Image Processing Reference
In-Depth Information
V
R
1
H deg =
} +
·
60°
(E.10)
V
min
{
R,G,B
For reasons that will be clear when we look at the next sextant, we rewrite Eq. E.10
in the following way:
1
V
R
H deg =
} +
1
+
1
·
60°
{
V
min
R,G,B
V R
V
min
{ R,G,B }
H deg =
} +
2
·
60°
V
min
{
R,G,B
V
min
{
R,G,B
}
2
B R
H deg =
{ R,G,B } +
·
60°
(E.11)
V
min
For the sextant GW C where G
=
V and B
R we can derive that
2
B R
H deg =
{ R,G,B } +
·
60°
(E.12)
V
min
We can see that Eqs. E.11 and E.12 are the same, which means that we only need
one equation when G
V . The same holds for the last two sextants and the final
equation for hue therefore becomes
=
G B
} ·
60° ,
if V = R and G B ;
V
min
{
R,G,B
2 ·
B R
} +
60° ,
if G = V ;
V
min
{
R,G,B
H deg =
4
(E.13)
R G
} +
·
60° ,
if B
=
V ;
V
min
{
R,G,B
5 ·
R
B
} +
60° ,
if V
=
R and G<B
V
min
{
R,G,B
where H deg ∈[
0 , 360°
[
. Note that hue is sometimes defined as a number in the inter-
val
. This is obtained by dividing by 6 instead of multiplying by 60. Sometimes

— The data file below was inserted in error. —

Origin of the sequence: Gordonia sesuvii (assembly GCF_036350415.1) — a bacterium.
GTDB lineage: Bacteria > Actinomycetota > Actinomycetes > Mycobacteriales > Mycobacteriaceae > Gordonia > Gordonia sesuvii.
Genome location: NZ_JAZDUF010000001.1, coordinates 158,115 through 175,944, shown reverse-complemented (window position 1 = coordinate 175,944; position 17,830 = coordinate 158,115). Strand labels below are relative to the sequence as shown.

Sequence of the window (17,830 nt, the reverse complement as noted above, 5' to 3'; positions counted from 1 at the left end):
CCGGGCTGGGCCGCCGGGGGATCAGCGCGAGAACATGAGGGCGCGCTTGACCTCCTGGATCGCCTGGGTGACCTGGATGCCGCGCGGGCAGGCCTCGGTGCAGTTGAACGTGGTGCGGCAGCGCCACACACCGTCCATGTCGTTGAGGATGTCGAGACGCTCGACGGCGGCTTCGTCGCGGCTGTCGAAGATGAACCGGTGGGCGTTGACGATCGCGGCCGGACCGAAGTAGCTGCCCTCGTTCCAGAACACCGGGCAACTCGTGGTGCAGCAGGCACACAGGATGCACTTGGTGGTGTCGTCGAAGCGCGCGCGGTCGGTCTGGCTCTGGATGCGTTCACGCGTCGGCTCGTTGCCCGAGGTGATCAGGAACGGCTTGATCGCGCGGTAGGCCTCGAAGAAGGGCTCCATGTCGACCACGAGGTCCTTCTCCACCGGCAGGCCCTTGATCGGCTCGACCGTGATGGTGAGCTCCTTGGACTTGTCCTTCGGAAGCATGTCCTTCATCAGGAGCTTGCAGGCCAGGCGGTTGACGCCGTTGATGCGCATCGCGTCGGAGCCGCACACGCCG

the interval
[
0 , 1
[
is used. This is obtained by dividing by 3 and multiplying by π
instead of multiplying by 60.
Note that hue is undefined when no color is present, i.e., R
[
0 , 2 π
[
B . One could
define it to be 0 (or some other value), but a better approach is often to define it as
the hue value of the previous pixel. For a gray-scale image this will not make sense,
but then again, no point in converting a gray-scale image into an HSV image in the
first place! Note also that saturation is undefined in Eq. E.5 when (R
=
G
=
=
G
=
B
=
0 ) .
We therefore make the following definition: S
0 when (R = G = B =
0 ) .
E.2
Conversion from HSV to RGB
The conversion from HSV to RGB depends on in which sextant the point is located.
We can assess that by dividing the hue value by 60 and taking the closets integer
equal to or just below. This directly provides and index K in the range: 0
K
5,
stating in which sextant the point is.
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